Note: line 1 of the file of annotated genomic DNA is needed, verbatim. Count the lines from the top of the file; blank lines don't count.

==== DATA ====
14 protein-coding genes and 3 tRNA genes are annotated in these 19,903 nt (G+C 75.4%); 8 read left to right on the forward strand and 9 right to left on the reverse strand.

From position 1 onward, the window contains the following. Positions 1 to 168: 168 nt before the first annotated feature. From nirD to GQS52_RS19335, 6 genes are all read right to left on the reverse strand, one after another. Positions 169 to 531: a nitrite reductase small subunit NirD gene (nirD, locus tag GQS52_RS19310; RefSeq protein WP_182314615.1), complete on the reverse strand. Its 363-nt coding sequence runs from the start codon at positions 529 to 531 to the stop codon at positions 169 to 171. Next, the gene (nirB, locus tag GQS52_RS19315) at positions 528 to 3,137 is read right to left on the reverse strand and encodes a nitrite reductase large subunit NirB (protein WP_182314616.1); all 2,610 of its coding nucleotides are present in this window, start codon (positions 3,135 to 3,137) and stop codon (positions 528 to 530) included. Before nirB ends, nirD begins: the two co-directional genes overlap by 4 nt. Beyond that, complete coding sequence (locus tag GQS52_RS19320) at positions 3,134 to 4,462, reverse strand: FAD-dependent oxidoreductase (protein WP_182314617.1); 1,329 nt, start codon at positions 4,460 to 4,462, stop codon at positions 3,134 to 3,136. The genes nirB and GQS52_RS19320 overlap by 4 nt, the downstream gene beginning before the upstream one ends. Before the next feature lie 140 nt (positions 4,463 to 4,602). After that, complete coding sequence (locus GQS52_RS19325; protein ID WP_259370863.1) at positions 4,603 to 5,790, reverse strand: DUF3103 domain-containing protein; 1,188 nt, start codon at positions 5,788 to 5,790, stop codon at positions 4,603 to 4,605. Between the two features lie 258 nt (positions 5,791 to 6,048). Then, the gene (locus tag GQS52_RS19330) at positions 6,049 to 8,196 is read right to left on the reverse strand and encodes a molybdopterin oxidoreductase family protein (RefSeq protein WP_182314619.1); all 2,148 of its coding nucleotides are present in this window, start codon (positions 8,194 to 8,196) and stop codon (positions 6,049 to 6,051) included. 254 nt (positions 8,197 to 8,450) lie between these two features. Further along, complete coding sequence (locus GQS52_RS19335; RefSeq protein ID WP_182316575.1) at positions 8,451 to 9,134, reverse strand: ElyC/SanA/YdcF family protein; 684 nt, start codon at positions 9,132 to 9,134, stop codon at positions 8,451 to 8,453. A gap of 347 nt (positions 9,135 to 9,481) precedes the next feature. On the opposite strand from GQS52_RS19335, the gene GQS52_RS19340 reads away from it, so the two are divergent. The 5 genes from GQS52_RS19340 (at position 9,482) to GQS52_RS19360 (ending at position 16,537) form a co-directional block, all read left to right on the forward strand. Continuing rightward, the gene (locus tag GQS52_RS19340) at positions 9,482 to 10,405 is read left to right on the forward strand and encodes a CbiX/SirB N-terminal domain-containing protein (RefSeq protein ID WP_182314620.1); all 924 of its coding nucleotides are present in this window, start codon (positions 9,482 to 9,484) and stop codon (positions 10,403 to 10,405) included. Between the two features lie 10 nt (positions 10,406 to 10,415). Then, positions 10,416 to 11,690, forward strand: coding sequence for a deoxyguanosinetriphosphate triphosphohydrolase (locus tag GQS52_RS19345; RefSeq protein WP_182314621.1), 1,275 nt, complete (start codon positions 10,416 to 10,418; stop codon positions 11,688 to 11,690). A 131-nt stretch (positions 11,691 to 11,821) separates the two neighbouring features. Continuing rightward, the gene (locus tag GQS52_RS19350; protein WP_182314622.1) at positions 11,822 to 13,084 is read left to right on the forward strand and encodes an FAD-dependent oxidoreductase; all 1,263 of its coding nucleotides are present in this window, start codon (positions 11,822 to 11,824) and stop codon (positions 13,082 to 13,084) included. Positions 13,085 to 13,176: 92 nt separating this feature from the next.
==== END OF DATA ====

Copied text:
14 protein-coding genes and 3 tRNA genes are annotated in these 19,903 nt (G+C 75.4%); 8 read left to right on the forward strand and 9 right to left on the reverse strand.